After finishing my thesis and graduating from CEU, I reached out to AFFORD-UK to inquire about open roles and express my interest in working there. I also sent my thesis and pre-recorded presentation to Opoku-Owusu. I was then invited to intern at the organization and following my dedicated work and relationship development with staff, I was promoted to consultant at AFFORD.
What do you do as a consultant at AFFORD UK?
My current role entails leading research and development for a loan product for the AFFORD Diaspora (Blended) Finance program in Benin Republic. I am passionate about SME financing and the solutions that secured transactions provide. At AFFORD, I get to contribute to affordable financing solutions for SMEs by structuring the loan model for innovation enterprises. I also conduct meetings with financial institutions in emerging markets to better understand the challenges of lending to SMEs. I liaise with our legal partners regarding regulatory requirements, taxation and bankruptcy implications in both Europe and sub-Saharan Africa.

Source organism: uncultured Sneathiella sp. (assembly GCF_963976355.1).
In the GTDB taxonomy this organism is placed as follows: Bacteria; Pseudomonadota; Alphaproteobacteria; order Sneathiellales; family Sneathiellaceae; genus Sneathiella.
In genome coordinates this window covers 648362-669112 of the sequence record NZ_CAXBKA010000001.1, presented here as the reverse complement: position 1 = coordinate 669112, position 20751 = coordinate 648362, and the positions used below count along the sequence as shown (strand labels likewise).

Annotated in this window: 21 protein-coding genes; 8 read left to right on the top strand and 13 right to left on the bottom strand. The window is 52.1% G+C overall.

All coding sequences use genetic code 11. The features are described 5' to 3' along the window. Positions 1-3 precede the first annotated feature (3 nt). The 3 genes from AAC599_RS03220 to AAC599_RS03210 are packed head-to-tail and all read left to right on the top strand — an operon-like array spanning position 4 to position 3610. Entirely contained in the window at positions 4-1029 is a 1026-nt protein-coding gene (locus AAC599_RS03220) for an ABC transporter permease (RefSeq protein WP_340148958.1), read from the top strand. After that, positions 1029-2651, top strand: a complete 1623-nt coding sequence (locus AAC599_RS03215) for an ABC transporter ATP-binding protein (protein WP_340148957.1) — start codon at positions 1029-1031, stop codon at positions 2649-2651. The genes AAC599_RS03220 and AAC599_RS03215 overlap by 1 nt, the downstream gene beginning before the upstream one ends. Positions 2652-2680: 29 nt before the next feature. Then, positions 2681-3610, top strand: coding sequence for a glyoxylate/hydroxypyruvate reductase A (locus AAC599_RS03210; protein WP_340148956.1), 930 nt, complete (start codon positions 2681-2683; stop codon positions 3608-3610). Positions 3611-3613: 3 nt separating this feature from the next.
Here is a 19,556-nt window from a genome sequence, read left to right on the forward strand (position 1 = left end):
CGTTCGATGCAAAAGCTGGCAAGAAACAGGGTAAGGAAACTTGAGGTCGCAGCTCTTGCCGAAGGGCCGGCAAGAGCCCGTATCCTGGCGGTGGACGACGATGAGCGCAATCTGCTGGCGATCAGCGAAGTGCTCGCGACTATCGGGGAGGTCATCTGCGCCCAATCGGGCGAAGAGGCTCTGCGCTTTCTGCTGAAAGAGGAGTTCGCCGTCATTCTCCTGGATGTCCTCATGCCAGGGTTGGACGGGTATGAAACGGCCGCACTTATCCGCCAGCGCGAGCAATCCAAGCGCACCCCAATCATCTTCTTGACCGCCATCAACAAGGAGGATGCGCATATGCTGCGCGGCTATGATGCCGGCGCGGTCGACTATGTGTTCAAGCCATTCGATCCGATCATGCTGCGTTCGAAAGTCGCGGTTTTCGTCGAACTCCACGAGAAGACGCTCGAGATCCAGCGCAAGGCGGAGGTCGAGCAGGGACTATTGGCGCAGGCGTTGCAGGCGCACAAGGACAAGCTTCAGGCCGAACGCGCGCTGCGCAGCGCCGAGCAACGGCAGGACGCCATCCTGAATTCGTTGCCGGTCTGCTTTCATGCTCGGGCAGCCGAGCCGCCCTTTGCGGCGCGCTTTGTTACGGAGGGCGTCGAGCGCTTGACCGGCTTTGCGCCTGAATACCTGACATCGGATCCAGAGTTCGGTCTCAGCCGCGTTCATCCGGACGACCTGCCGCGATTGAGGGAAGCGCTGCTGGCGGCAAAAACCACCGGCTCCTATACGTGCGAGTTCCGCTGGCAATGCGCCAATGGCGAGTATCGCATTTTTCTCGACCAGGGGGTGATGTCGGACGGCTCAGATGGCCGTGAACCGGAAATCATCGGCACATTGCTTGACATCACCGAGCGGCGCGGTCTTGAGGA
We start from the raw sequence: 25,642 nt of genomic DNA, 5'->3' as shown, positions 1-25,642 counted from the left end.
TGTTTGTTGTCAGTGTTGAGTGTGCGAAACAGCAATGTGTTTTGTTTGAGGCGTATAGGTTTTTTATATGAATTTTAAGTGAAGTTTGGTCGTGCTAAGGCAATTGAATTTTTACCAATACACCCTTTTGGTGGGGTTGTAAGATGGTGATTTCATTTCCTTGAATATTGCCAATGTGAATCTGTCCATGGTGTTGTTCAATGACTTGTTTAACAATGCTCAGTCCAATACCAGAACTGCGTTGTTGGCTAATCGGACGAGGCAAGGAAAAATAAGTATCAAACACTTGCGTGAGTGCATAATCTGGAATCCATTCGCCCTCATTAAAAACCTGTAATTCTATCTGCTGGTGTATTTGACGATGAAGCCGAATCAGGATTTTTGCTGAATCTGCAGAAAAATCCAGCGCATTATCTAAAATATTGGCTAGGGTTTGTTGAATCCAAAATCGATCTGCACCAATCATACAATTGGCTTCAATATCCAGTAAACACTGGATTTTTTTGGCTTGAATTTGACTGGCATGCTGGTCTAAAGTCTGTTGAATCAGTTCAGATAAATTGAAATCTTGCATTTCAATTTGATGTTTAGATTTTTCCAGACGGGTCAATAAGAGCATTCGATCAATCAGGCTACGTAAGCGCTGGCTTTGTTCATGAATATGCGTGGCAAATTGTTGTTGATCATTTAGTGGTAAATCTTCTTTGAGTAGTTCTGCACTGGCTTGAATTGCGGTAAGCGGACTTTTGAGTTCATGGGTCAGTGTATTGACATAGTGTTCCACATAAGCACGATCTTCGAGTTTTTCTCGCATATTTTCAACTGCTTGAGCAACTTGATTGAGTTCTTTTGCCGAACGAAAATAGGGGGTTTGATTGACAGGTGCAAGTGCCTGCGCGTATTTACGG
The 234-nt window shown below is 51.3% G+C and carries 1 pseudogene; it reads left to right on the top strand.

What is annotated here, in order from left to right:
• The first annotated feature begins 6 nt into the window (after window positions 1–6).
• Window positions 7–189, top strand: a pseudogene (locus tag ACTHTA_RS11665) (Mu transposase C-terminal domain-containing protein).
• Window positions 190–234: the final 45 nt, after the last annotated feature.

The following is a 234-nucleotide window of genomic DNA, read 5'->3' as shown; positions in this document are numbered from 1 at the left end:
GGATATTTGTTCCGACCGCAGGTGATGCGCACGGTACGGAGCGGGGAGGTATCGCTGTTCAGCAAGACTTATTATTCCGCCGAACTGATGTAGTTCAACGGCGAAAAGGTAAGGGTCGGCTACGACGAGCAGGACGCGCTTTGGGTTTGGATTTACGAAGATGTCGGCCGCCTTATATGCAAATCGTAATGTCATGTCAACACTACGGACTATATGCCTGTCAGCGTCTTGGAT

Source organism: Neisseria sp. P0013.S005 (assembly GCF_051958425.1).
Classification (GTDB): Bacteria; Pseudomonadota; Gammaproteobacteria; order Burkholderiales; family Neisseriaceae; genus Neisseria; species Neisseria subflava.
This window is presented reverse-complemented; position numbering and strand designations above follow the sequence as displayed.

My most recent project at AFFORD entails working within a team to deploy Diaspora finance for innovative enterprises in the energy, agricultural and WASH sector in the Ashanti and Western region of Ghana. This type of work that not only expands my experiential knowledge, but enables me to create impact through the channel of development finance.
In the course of my work, I have realized that being in practice is so different from theory because there are so many nuances that have to be addressed in order to provide pragmatic solutions.
What advice do you have for new graduates seeking their next career step?